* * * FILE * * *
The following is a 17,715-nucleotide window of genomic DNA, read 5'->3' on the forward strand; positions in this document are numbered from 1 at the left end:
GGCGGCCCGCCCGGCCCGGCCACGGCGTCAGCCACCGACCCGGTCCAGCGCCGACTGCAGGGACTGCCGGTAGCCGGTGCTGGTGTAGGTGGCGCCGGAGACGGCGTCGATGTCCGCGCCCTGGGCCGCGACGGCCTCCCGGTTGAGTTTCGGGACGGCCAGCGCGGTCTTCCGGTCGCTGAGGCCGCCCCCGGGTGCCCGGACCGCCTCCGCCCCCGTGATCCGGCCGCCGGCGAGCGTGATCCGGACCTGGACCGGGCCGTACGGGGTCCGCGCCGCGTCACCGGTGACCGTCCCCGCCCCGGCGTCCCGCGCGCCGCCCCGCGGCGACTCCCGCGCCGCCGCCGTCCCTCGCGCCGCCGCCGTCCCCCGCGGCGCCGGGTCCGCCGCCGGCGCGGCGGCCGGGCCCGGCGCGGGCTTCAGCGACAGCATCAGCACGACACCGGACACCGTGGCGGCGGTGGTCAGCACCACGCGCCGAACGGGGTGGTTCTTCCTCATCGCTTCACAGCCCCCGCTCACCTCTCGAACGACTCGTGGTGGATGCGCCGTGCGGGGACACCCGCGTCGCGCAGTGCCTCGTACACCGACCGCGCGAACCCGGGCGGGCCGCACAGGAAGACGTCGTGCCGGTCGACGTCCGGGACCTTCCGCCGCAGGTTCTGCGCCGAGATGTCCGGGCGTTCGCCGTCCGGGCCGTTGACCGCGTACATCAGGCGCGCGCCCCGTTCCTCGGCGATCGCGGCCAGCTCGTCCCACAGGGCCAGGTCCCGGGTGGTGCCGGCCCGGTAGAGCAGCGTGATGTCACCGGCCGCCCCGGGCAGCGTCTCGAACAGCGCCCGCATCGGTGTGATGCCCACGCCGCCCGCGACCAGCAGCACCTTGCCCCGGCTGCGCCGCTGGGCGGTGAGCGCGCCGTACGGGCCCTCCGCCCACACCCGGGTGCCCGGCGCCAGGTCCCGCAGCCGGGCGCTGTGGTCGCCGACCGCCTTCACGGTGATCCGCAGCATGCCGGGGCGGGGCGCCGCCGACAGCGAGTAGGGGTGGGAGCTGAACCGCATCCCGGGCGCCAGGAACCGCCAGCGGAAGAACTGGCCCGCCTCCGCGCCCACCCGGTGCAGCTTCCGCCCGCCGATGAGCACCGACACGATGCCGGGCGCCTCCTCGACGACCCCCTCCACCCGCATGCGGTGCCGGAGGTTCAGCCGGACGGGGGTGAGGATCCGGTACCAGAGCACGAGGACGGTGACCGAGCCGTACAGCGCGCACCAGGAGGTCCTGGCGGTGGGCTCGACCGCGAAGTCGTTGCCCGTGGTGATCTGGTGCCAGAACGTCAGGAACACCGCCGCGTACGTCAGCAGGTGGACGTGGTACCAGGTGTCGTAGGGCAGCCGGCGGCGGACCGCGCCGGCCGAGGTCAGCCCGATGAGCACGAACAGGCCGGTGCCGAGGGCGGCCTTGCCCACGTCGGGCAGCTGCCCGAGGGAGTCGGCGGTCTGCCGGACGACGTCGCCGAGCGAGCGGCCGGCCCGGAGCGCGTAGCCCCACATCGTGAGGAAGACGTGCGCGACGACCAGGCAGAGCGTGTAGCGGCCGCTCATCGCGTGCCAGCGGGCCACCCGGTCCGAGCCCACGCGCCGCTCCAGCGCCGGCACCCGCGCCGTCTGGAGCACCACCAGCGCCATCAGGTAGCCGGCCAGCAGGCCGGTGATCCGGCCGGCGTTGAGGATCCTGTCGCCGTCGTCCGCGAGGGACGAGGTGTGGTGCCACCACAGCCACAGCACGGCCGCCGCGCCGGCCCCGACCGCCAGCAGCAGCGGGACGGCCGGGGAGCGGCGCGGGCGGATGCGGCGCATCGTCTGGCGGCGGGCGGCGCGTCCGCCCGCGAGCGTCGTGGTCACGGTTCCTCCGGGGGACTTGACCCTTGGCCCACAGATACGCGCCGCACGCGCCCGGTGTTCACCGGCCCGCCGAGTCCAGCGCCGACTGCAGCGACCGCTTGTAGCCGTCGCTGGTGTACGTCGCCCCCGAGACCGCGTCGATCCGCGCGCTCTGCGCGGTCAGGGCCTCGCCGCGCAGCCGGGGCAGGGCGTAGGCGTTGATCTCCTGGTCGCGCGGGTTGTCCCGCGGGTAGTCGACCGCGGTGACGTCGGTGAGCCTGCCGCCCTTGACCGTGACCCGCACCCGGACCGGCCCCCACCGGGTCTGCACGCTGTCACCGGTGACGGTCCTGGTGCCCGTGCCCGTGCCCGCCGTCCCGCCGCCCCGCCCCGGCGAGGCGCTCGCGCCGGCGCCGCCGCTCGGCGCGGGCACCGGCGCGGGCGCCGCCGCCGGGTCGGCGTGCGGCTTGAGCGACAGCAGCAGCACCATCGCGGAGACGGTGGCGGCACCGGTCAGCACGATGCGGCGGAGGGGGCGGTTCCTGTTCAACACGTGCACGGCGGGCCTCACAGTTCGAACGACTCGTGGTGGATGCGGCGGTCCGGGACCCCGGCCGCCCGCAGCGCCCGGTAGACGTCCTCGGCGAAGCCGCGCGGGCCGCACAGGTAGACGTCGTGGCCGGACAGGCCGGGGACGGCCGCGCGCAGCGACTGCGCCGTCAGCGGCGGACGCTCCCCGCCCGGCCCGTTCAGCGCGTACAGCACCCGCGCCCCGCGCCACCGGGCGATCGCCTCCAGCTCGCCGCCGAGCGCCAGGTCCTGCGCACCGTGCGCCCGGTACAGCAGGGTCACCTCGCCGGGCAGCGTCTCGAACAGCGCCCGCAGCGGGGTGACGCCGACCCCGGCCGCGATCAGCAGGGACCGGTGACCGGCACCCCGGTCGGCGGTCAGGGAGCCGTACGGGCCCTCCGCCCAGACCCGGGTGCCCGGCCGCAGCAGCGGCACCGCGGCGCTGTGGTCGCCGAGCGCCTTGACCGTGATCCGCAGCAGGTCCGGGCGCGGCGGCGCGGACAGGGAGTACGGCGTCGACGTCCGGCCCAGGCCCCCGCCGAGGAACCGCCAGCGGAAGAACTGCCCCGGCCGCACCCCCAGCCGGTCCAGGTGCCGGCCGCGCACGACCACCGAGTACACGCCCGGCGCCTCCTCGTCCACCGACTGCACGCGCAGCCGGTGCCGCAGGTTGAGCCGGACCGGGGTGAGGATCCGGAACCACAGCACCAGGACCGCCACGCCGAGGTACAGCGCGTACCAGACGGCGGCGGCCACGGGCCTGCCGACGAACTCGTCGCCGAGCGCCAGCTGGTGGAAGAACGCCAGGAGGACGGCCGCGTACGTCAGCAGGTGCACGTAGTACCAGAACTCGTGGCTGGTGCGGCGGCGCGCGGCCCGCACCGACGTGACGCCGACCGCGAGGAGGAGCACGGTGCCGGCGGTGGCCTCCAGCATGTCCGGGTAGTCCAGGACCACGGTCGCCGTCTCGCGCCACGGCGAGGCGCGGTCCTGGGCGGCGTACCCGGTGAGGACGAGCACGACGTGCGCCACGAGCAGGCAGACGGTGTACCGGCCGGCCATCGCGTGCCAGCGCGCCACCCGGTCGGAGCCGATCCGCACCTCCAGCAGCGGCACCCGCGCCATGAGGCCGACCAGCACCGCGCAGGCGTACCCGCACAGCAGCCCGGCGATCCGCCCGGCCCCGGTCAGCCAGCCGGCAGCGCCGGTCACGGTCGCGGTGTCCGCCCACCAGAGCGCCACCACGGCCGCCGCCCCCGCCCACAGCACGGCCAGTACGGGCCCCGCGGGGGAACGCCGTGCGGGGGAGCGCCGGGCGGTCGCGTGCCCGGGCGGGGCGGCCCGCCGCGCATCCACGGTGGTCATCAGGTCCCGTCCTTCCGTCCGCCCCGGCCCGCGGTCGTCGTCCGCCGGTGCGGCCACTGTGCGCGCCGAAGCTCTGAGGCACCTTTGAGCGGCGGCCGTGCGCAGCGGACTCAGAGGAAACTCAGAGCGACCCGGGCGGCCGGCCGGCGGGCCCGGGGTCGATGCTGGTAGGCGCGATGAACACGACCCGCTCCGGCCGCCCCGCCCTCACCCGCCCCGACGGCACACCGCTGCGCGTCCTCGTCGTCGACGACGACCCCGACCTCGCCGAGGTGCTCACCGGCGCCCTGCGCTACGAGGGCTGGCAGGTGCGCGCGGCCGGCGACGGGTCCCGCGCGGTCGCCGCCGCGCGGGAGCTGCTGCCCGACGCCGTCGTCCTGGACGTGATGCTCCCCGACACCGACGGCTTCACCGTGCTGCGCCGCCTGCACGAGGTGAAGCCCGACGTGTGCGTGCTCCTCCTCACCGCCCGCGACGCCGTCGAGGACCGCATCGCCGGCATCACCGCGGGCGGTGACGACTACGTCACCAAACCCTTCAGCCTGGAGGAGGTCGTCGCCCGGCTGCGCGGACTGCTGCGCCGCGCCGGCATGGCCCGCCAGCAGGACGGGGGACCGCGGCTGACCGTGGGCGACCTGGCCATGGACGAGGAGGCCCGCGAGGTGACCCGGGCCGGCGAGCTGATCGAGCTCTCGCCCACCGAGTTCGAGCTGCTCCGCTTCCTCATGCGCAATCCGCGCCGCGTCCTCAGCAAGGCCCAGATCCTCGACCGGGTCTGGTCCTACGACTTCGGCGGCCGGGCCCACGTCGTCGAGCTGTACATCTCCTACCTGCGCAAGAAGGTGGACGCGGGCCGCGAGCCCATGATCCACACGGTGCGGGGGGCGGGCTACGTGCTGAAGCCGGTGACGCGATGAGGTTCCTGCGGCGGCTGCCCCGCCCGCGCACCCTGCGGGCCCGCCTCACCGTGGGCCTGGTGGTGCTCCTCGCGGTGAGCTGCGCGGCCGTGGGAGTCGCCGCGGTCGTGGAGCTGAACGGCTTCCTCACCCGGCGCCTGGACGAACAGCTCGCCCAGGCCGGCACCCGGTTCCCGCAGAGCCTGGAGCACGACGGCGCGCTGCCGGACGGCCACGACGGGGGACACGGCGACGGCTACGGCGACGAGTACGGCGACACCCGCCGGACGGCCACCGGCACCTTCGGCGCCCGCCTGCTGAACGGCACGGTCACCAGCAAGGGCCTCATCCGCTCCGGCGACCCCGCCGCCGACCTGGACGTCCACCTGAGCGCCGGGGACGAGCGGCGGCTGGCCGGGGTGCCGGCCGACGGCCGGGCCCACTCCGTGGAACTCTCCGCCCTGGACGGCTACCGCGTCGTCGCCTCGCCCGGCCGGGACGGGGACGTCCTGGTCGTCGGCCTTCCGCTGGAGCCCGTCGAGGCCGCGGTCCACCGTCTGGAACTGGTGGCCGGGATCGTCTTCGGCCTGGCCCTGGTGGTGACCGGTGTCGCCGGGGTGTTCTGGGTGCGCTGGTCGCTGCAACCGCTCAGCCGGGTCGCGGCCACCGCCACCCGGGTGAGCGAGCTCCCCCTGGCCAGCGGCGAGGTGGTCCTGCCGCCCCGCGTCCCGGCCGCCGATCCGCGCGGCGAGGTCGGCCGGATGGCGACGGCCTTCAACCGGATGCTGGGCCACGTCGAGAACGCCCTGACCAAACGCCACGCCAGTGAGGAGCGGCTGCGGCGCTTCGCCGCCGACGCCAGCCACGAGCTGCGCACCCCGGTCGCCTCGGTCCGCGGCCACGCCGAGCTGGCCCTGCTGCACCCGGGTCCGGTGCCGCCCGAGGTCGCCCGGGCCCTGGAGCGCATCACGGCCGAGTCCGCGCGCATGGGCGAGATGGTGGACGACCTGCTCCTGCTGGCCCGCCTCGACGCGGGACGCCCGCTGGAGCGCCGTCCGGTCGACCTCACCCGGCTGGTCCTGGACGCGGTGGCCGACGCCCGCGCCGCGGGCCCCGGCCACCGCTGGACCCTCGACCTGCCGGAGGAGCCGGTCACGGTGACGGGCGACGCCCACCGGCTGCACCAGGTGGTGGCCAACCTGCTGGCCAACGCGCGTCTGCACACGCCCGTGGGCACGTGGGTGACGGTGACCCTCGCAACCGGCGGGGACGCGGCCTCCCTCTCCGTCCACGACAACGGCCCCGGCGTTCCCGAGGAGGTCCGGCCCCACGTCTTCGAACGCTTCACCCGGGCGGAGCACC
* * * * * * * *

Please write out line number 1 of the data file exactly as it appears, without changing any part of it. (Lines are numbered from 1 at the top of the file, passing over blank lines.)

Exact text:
The following is a 17,715-nucleotide window of genomic DNA, read 5'->3' on the forward strand; positions in this document are numbered from 1 at the left end: